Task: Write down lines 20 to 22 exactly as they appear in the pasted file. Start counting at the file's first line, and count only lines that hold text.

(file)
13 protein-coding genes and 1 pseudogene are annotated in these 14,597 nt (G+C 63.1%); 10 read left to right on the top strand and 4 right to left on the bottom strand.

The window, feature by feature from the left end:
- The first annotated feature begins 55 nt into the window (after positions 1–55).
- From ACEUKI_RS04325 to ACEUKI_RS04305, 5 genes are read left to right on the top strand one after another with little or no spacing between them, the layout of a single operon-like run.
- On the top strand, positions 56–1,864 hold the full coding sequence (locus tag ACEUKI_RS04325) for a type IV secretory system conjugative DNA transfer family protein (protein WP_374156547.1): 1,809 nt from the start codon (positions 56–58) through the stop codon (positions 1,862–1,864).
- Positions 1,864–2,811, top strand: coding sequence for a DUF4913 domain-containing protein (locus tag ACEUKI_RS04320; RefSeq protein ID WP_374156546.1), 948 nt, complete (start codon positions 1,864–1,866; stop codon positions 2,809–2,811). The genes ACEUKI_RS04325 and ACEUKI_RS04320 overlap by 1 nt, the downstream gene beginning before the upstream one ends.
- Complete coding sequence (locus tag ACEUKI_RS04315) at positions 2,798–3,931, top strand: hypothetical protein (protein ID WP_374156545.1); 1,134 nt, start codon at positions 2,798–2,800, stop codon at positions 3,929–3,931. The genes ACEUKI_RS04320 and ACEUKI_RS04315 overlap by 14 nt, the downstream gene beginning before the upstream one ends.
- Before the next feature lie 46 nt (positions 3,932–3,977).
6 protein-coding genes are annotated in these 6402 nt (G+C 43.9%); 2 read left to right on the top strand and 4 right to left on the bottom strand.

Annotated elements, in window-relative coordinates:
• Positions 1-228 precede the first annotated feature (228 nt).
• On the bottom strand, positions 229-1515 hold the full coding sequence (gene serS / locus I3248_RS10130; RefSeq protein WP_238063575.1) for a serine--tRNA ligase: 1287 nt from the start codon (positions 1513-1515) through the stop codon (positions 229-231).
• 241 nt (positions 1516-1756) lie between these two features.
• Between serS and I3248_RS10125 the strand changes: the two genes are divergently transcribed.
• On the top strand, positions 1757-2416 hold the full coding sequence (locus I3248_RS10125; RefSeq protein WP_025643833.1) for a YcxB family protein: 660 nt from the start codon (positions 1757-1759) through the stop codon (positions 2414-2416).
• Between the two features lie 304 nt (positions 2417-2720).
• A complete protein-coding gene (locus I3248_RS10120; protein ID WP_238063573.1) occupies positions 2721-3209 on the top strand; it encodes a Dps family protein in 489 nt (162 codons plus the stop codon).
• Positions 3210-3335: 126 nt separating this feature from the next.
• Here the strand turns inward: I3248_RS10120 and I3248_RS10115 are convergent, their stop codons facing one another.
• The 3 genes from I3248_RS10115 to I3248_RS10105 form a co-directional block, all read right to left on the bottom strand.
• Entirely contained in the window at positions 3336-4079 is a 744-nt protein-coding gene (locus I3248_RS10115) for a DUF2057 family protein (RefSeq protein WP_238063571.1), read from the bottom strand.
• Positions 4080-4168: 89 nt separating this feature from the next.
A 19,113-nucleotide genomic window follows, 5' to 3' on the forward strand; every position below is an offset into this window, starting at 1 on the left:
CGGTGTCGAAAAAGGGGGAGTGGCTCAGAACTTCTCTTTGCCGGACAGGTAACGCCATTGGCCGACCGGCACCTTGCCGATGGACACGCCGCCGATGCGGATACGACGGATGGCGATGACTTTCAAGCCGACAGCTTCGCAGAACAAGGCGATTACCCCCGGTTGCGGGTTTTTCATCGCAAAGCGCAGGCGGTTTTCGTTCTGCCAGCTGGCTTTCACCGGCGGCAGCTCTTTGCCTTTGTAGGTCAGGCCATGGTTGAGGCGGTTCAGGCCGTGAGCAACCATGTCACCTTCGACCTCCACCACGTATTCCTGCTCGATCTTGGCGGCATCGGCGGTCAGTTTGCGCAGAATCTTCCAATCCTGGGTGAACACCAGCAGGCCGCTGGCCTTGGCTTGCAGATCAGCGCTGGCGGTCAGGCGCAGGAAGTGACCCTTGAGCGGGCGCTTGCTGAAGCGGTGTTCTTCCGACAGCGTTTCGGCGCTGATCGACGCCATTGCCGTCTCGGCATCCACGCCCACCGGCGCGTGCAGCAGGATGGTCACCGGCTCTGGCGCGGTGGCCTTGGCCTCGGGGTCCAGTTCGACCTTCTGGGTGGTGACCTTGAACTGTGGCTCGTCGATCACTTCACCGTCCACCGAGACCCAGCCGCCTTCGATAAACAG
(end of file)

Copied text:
• The 3 genes from I3248_RS10115 to I3248_RS10105 form a co-directional block, all read right to left on the bottom strand.
• Entirely contained in the window at positions 3336-4079 is a 744-nt protein-coding gene (locus I3248_RS10115) for a DUF2057 family protein (RefSeq protein WP_238063571.1), read from the bottom strand.
• Positions 4080-4168: 89 nt separating this feature from the next.